I think law firms have such a high turnover rate because it seems like both law students and pre-laws alike suffer from this dillusion that working at a law firm is going to be like working at Mickey D's or whatever limited work experience they have had thus far - which is then further exacerbated, as OSA pointed out, by the wining and dining that the law firms put out for the summer associates so that you leave thinking that sh!t is sweet. Then you come back as a full time associate and POW they smack the big d!ck on you.  That's when many cats start to hate their life and start looking for a new line of work with this law degree that they just dropped $100k on in loans.

Personally, I may be one of the few strange legal nerds who actually LIKES litigation and the law in general, so I'm sort of looking forward to this Biglaw experience, keeping in mind that this is only a stepping stone to help me get my own stuff going in the not-so-distant future.  As long as you know wsup from the gate you should be ok.


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LittleRussianPrincess, Esq.

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Re: Life As An Associate
« Reply #85 on: January 11, 2007, 01:29:47 PM »
Amen to what both of you said.  You can tell a lot about the real deal of a firm by talking to the secretaries.  Plus the younger associates will usually give you the real deal if you're cool with them.


I know this migth sound strange, but after reading this, and seeing it first hand at my firm (i work as a paralegal) - I still want it.

Like the article mentioned, I am one of those "first to go to college" kids.  In my family, Ive been the first for many things actually.  First gen American, first to grad college, and soon to be the first to attend law school.  After growing up in near poverty where a cold night and living pay check to pay check were the norm, Id be grateful to have one of those Bigfirm jobs.  I am a product of my past.  Im only one generation removed from living in a third worl-like country and 2 generations removed from a horrific civil war.  Getting paid 6 figs to do document review is fien by me.  Maybe my kids will feel differently, but Ill still be sure to make sure they knwo their roots and that their grandparents sacrificed their adult life to get their father into good schools and a better life. 

Sorry for the diatribe... :P
  However, its been said 1000 times but its worth repeating, there are far easier ways to make 6 figs if making 6 figs is your goal. 

SERIOUSLY.

this is an often neglected fact. if you don't love the law, BIGLAW is NOT worth it. you will be working a lot. too much. more than a human being should. if you're the happy hour after work, football game on saturday and sunday kind of guy, you should expect to give those things up, at least for the first few years.
Russian by birth, Southern by the grace of God.

Statistic

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Re: Life As An Associate
« Reply #86 on: January 11, 2007, 01:50:18 PM »


SERIOUSLY.

this is an often neglected fact. if you don't love the law, BIGLAW is NOT worth it. you will be working a lot. too much. more than a human being should. if you're the happy hour after work, football game on saturday and sunday kind of guy, you should expect to give those things up, at least for the first few years.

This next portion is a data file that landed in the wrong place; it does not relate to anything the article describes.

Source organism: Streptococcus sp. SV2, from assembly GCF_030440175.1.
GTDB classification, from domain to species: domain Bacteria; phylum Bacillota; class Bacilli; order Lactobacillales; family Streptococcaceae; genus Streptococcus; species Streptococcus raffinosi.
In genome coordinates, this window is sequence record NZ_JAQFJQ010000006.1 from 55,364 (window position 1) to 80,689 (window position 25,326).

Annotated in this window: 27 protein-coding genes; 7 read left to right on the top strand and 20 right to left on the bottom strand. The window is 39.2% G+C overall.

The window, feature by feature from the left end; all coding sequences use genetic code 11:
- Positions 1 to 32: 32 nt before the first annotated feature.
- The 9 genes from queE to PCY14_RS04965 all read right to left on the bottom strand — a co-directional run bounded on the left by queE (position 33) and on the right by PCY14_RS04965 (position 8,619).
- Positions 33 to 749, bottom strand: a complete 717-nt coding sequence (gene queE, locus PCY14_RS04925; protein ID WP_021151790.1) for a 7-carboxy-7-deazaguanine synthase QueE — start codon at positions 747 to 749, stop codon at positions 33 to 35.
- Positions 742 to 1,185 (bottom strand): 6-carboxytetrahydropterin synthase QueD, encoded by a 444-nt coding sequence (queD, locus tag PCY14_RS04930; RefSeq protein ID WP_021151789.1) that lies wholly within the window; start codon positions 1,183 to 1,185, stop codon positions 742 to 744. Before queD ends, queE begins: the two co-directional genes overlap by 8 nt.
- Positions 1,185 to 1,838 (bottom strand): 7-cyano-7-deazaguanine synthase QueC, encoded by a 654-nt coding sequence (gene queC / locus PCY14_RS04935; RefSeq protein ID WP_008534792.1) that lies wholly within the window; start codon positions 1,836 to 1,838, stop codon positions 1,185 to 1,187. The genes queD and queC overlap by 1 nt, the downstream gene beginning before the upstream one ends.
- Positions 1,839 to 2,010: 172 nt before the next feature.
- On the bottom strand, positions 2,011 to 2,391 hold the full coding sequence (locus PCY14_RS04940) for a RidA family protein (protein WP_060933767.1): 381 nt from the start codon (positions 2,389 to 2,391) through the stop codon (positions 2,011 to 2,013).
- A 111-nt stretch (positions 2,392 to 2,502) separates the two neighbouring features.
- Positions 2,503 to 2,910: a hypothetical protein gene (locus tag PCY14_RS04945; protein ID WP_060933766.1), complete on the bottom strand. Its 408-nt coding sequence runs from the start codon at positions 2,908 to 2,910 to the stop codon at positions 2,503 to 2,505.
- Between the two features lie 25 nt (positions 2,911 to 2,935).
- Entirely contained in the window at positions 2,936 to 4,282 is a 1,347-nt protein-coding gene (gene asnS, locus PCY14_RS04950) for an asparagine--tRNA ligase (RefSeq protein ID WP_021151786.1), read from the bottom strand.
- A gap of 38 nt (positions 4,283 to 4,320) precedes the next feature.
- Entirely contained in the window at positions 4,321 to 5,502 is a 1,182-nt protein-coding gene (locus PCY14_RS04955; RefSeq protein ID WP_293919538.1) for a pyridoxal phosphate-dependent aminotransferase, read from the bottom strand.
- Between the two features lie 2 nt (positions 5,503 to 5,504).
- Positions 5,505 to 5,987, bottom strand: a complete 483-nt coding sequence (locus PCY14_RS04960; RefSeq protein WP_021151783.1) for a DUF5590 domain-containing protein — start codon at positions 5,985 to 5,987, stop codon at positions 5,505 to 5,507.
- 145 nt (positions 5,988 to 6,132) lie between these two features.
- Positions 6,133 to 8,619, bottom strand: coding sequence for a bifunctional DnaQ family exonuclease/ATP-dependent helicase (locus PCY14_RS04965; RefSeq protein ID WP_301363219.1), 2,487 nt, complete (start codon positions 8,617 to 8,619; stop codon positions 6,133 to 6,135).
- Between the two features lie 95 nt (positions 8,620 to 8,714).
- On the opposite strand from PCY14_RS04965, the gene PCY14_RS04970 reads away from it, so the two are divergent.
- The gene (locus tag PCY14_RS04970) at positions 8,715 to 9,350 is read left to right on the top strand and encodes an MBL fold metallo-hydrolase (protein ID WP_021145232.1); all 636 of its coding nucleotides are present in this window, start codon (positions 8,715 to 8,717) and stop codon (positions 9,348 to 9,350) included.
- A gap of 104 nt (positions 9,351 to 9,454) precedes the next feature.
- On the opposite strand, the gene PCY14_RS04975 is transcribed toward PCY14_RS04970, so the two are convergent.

academia it is.

Also - what is Lodnon? Spelling mistake or attempt at being cute?
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ananse

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Re: Life As An Associate
« Reply #87 on: January 11, 2007, 02:19:37 PM »


SERIOUSLY.

this is an often neglected fact. if you don't love the law, BIGLAW is NOT worth it. you will be working a lot. too much. more than a human being should. if you're the happy hour after work, football game on saturday and sunday kind of guy, you should expect to give those things up, at least for the first few years.

academia it is.


... or find a firm that doesn't think it owns your nights and weekends for 145K (or 300K)... they exist.

Statistic

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Re: Life As An Associate
« Reply #88 on: January 11, 2007, 02:33:19 PM »


SERIOUSLY.

this is an often neglected fact. if you don't love the law, BIGLAW is NOT worth it. you will be working a lot. too much. more than a human being should. if you're the happy hour after work, football game on saturday and sunday kind of guy, you should expect to give those things up, at least for the first few years.

academia it is.


... or find a firm that doesn't think it owns your nights and weekends for 145K (or 300K)... they exist.

I actually want to do academia.
Look to the left -- Look to the right

One Step Ahead

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Re: Life As An Associate
« Reply #89 on: January 11, 2007, 02:49:00 PM »


SERIOUSLY.

this is an often neglected fact. if you don't love the law, BIGLAW is NOT worth it. you will be working a lot. too much. more than a human being should. if you're the happy hour after work, football game on saturday and sunday kind of guy, you should expect to give those things up, at least for the first few years.

academia it is.


... or find a firm that doesn't think it owns your nights and weekends for 145K (or 300K)... they exist.

lmao.  this was funny.